Public opinion regarding cutting down trees in Vancouver is pretty clear cut
There are plenty of sins that if you get caught will damage your personal reputation. But in Vancouver there is one deadly sin that will quickly garner you more shame than anything else – chopping down trees.
GlobalTV's Marisa Thomas is known for her hard-hitting and tenacious style of reporting. Whether it's politicians or members of BC's elite, I've never seen her pull her punches. This week Thomas reported that organic breakfast mogul Arran Stephens and his wife Ratana hired a Bobcat operator, who proceeded to chop down a swath of 25 trees on a West Point Grey property they bought for their daughter.
Arran and Ratana Stephens, who just built a massive 20+ room house for themselves in another part of the city, are incredibly successful business people. They also recently threw a very lavish wedding ceremony for their son. Getting caught chopping down a bunch of trees may result in a hefty fine for the Stephens, but at their pay scale it might sting no more than a parking ticket for most of us.
The message coming from Arran is a mixed one. He says that it was all an accident, and – I always love this – he blamed the clearcut on the over-zealousness of the Bobcat operator. Hmm. Has anyone been able to talk to that Bobcat operator since?
In a follow-up report with Thomas he showed the reporter a plan for a lot of immaculate landscaping, but signs of trees were hard to see. It did strike me as odd that on the one hand he sounded contrite, and on the other Stephens seemed to be quite willing to open his wallet to pay the fine.
We've seen this movie in Vancouver before, of course. Many will remember the story of Beach Avenue resident June Matheson, who hired someone to poison trees along English Bay beach so her view from the apartment she owned wouldn't be obstructed. 72-year old Matheson, a high-end furniture retailer, was publicly humiliated, went to court and offered a massive mea culpa for her actions.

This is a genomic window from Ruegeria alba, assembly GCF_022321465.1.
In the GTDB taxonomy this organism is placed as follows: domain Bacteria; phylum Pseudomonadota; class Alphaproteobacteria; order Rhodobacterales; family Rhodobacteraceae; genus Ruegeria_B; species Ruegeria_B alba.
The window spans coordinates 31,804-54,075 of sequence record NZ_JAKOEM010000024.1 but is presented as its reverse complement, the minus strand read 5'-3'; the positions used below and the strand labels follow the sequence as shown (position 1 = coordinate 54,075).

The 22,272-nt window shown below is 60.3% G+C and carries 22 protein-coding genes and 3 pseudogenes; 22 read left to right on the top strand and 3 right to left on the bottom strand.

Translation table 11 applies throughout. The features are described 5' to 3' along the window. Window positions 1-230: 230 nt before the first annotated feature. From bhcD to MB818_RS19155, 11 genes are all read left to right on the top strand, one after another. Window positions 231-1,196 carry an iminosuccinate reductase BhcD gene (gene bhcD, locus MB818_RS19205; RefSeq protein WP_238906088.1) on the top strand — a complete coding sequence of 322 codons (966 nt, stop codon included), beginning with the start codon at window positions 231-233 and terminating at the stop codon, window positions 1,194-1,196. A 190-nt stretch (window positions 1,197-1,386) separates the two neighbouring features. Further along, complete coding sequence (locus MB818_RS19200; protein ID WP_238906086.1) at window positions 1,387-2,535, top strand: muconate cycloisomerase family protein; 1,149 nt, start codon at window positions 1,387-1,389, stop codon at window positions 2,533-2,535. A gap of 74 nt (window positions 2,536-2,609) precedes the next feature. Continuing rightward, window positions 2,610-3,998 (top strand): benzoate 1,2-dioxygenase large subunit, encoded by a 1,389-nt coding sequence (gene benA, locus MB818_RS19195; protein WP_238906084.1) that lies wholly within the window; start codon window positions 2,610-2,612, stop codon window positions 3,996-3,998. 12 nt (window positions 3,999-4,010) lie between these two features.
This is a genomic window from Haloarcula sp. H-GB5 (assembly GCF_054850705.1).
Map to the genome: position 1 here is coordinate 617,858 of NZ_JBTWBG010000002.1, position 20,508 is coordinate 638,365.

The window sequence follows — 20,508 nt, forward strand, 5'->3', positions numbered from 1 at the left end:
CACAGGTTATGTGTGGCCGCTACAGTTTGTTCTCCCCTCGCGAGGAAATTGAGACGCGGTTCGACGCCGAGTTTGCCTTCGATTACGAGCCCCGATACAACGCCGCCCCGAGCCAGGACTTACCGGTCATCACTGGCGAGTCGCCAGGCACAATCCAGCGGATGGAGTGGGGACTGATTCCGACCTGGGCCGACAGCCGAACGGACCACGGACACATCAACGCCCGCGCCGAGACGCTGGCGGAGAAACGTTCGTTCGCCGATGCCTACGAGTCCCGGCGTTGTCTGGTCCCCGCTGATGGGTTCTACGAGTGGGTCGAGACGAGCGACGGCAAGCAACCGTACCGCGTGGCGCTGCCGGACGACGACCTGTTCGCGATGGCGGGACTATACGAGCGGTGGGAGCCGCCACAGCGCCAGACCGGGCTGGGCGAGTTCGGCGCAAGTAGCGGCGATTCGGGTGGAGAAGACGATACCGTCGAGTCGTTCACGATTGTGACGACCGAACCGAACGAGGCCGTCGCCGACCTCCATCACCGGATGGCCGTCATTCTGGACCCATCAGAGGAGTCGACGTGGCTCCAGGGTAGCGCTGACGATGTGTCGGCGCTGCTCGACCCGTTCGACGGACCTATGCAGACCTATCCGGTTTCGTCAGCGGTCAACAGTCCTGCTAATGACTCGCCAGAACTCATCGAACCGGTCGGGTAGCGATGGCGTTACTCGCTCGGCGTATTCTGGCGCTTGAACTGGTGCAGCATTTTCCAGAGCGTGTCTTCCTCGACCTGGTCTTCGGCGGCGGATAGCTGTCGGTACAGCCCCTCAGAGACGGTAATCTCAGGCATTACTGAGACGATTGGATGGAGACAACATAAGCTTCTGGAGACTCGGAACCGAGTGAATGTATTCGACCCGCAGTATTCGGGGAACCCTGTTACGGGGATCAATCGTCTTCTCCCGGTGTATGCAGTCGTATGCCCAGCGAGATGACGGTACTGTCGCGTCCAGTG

Then there was socialite Jacqui Cohen's tree-cutting incident, also way out at West Point Grey. Cohen hired a cocaine addict way back in 1997 to quietly damage trees that were obstructing the view of her then home facing west out to Georgia Strait. It was a hugely embarrassing affair for Cohen that has defined her image with the general public ever since.
One of the bizarre aspects of this recent tree-cutting affair is the curious links back to Mayor Gregor Robertson. Arran Stephens and his wife Ratana are both featured on the website of Renewal Partners, the single largest donor to Vision Vancouver, and the single largest business donor to municipal politics in recent years. Renewal Partners CEO Joel Solomon is Gregor Robertson's key financial backer and advisor.
In fact, in a story for the Vancouver Courier by Naoibh O'Connor, Arran Stephens says that he's...
written to the mayor acknowledging he’s guilty of not applying for a permit and that he should be fined for any trees cut down in violation of the bylaw.
So Stephens is going right to the top to clear up this mess.
Interestingly, the actions of the Mayor himself may end up costing Stephens even more. As we reported a year ago, the Vision council stiffened fines for cutting trees as part of the Greenest City Action Team agenda.
The original tree protection by-law was established in 1994 by the NPA government led by new Mayor Philip Owen. At the time it was quite controversial. Some land owners said this type of legislation was an invasion on their private property rights, while others saw it as an attack on new immigrants. There were also many people who saw this as a positive step in favour of protecting the city's environment.
As for Arran Stephens, you can bet you know he understands how bad it looks for a greeny like him to be seen as potentially a hypocrite. The tone of his comments to O'Connor makes it sound like he's talking with the school principal after getting caught smoking in the boy's room.
He’s worried his reputation and all the work he’s done for sustainability has been compromised. He added that the family is committed to sustainability and they contributed $3 million to charity last year.
“It’s kind of sad that all the good that a person does is overshadowed by one stupid mistake,” Stephens said.
A word of advice to Vancouver's horsey set. When it comes to trees, you'd be best to follow the rules like the rest of us.
- post by Mike